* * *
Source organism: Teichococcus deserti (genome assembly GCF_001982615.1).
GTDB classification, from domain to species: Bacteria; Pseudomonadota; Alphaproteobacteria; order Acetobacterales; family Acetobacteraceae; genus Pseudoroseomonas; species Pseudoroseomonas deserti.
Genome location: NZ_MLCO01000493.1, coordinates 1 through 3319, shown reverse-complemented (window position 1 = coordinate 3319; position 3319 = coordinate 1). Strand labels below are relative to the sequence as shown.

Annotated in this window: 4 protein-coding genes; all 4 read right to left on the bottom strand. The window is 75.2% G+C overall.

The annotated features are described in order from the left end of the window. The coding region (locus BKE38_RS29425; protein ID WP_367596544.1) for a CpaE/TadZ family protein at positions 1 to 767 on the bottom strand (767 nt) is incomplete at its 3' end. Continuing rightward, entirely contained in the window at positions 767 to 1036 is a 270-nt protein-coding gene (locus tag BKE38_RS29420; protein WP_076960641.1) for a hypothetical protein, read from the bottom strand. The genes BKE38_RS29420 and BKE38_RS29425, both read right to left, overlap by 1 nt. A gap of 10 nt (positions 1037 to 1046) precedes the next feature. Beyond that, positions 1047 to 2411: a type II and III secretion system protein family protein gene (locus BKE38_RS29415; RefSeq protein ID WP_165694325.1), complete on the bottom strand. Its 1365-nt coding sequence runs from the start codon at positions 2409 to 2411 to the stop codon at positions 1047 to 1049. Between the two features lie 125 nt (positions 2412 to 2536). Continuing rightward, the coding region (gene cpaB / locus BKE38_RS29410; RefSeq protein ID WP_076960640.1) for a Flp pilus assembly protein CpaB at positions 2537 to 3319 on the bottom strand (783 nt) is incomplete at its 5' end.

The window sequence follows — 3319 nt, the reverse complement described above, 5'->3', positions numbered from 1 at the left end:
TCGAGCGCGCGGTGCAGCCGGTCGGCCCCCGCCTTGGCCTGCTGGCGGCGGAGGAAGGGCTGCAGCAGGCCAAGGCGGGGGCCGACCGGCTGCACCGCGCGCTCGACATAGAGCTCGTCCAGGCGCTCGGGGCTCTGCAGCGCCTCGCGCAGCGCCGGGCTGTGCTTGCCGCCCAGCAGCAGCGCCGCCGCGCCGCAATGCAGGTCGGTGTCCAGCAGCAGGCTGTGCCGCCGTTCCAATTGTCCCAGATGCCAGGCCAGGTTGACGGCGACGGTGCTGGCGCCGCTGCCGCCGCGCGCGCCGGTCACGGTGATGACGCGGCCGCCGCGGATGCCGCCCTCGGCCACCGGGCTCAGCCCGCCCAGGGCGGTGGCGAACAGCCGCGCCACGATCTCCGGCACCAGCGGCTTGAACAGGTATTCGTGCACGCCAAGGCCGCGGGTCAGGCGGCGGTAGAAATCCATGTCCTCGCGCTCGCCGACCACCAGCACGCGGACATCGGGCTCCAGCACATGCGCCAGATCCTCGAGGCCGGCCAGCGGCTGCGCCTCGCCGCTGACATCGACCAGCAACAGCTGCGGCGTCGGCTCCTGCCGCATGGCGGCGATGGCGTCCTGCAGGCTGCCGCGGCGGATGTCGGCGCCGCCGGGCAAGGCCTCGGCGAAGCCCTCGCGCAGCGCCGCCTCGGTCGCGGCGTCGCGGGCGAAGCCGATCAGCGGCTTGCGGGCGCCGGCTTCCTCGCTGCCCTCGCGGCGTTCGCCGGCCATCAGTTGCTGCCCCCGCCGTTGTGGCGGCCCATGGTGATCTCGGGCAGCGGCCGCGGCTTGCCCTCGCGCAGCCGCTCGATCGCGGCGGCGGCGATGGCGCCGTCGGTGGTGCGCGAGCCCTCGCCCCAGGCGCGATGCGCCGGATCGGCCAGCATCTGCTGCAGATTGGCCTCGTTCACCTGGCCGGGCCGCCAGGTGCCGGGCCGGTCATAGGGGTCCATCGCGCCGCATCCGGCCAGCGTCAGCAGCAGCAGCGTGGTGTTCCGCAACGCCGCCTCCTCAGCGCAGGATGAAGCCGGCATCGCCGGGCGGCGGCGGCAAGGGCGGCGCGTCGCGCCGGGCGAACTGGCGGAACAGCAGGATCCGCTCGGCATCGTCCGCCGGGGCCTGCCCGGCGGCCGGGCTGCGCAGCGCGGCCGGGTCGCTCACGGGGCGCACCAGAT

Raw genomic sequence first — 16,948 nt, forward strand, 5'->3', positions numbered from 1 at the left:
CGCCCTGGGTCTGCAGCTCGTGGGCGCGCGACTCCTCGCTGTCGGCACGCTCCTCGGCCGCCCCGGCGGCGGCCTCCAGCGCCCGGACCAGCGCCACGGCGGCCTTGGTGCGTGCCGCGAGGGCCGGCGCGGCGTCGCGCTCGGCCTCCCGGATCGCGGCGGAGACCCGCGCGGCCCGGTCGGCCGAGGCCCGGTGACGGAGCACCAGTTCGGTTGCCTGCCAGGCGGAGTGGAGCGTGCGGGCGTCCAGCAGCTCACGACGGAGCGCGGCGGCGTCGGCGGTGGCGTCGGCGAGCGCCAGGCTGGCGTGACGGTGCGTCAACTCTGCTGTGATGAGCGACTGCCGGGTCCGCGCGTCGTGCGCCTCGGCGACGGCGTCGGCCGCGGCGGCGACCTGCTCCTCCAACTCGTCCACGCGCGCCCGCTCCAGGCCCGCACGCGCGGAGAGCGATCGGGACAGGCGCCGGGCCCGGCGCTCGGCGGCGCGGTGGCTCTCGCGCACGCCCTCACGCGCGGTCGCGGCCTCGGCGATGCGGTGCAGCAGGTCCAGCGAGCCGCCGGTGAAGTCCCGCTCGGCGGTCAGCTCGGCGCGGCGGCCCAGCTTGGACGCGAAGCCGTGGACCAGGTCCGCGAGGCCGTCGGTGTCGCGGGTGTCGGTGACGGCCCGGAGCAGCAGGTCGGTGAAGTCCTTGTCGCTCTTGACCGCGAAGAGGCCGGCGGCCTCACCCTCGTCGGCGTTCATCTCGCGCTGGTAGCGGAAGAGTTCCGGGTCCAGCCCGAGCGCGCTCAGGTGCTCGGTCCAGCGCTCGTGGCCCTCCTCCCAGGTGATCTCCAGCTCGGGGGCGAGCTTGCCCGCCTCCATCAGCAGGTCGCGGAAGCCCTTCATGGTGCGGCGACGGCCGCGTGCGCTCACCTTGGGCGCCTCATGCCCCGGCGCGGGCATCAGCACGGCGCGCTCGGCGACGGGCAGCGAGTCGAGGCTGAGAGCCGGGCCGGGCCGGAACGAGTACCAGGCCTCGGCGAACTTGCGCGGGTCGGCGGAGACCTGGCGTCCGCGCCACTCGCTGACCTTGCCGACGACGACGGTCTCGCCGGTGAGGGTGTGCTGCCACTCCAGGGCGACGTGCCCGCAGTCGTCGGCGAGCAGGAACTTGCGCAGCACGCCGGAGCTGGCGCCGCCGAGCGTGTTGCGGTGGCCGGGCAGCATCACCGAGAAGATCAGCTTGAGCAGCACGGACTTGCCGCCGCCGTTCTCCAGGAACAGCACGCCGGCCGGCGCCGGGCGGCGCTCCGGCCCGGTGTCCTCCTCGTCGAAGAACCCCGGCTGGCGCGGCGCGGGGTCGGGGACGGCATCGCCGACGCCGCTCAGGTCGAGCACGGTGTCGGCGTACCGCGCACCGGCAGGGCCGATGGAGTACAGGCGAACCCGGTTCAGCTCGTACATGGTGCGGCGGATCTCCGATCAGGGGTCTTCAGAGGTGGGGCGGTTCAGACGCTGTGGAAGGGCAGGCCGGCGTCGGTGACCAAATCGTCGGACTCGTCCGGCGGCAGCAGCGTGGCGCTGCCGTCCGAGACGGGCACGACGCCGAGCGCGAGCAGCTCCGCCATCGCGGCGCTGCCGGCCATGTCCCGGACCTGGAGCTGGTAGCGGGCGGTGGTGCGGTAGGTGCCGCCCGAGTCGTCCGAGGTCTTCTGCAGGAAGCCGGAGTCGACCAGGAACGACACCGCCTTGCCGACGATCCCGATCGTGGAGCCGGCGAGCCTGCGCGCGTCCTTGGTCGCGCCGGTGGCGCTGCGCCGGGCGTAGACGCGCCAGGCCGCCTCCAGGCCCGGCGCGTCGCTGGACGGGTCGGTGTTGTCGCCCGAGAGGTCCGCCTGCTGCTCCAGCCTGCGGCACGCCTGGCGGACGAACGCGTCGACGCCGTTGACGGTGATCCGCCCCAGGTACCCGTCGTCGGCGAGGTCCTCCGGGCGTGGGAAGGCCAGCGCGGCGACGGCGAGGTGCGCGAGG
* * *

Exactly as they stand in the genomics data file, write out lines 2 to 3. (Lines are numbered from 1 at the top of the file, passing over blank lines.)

GTDB classification, from domain to species: Bacteria; Pseudomonadota; Alphaproteobacteria; order Acetobacterales; family Acetobacteraceae; genus Pseudoroseomonas; species Pseudoroseomonas deserti.
Genome location: NZ_MLCO01000493.1, coordinates 1 through 3319, shown reverse-complemented (window position 1 = coordinate 3319; position 3319 = coordinate 1). Strand labels below are relative to the sequence as shown.